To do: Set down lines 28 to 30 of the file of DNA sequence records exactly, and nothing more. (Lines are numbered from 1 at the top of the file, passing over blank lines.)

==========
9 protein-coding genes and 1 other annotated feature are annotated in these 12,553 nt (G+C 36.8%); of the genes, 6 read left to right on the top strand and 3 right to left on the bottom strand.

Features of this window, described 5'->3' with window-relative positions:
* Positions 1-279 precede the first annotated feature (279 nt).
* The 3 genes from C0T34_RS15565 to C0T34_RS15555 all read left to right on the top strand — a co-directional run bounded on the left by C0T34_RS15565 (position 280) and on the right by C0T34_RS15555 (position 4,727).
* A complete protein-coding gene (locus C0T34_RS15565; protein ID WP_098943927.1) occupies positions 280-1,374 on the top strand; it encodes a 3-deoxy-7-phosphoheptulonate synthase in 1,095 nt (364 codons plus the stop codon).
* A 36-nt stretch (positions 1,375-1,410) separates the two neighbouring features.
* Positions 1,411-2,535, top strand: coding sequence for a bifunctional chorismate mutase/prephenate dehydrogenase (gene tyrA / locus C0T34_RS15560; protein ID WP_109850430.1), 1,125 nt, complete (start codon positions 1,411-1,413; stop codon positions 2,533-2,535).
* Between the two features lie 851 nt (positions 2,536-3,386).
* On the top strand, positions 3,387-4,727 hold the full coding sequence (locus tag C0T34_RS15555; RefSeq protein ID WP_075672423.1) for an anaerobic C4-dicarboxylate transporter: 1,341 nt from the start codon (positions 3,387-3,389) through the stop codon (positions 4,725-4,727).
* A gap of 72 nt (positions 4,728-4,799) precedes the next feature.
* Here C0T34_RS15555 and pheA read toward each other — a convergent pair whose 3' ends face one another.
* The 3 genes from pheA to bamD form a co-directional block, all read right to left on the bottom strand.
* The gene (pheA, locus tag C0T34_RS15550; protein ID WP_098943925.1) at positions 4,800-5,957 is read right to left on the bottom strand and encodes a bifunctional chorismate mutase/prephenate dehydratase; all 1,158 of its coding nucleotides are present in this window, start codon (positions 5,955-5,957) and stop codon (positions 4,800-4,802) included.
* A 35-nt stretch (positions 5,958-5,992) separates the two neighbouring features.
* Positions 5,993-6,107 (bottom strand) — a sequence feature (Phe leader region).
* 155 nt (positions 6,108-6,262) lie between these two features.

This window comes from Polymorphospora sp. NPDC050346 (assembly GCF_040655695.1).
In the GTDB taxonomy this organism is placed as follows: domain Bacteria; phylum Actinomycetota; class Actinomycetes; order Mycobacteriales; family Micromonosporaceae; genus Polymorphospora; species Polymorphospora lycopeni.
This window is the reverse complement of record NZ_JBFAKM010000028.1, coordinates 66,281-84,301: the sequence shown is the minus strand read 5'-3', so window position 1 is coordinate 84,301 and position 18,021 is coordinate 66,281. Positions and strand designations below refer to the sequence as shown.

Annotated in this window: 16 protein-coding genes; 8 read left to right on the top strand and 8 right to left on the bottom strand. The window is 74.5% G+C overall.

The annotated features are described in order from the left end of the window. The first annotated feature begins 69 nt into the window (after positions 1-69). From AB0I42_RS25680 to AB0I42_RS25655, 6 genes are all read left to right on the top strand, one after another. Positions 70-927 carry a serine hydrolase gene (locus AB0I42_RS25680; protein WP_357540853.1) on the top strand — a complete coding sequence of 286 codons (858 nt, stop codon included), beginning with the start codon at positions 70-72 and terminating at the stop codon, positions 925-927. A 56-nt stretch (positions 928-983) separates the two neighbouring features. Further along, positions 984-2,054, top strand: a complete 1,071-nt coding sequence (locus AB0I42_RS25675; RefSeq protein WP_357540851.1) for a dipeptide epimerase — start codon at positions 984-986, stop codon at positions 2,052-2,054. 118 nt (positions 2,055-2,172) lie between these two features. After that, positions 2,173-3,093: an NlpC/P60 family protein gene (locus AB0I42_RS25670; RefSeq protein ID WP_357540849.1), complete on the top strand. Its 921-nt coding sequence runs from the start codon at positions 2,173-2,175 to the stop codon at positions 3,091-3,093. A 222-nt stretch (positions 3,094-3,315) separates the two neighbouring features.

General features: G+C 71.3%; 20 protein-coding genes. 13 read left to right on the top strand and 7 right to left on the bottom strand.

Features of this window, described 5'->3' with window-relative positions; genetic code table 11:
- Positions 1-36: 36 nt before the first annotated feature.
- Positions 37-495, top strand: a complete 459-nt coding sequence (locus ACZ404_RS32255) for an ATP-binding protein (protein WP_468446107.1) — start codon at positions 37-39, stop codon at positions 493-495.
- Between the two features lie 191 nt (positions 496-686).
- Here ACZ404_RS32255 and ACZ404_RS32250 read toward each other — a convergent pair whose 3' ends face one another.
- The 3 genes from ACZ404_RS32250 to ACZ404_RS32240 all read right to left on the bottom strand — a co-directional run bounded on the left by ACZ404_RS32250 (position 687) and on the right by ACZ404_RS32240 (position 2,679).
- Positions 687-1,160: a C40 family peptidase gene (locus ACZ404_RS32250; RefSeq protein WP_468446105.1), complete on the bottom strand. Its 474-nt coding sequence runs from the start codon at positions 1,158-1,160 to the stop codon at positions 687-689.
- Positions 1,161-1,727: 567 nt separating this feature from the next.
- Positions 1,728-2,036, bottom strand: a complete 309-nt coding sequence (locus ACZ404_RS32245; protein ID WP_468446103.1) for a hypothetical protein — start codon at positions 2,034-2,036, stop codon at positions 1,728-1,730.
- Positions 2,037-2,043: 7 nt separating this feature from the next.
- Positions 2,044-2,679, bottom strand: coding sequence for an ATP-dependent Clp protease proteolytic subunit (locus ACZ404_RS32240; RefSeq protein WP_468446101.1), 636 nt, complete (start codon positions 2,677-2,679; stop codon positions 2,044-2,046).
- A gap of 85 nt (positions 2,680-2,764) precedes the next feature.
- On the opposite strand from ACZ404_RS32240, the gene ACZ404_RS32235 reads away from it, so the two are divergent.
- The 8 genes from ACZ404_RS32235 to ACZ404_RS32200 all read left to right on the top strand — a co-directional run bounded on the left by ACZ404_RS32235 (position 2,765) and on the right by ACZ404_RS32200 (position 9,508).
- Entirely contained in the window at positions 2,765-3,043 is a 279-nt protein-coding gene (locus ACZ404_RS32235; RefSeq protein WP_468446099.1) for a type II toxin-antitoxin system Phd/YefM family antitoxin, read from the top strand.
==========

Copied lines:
- The 3 genes from ACZ404_RS32250 to ACZ404_RS32240 all read right to left on the bottom strand — a co-directional run bounded on the left by ACZ404_RS32250 (position 687) and on the right by ACZ404_RS32240 (position 2,679).
- Positions 687-1,160: a C40 family peptidase gene (locus ACZ404_RS32250; RefSeq protein WP_468446105.1), complete on the bottom strand. Its 474-nt coding sequence runs from the start codon at positions 1,158-1,160 to the stop codon at positions 687-689.
- Positions 1,161-1,727: 567 nt separating this feature from the next.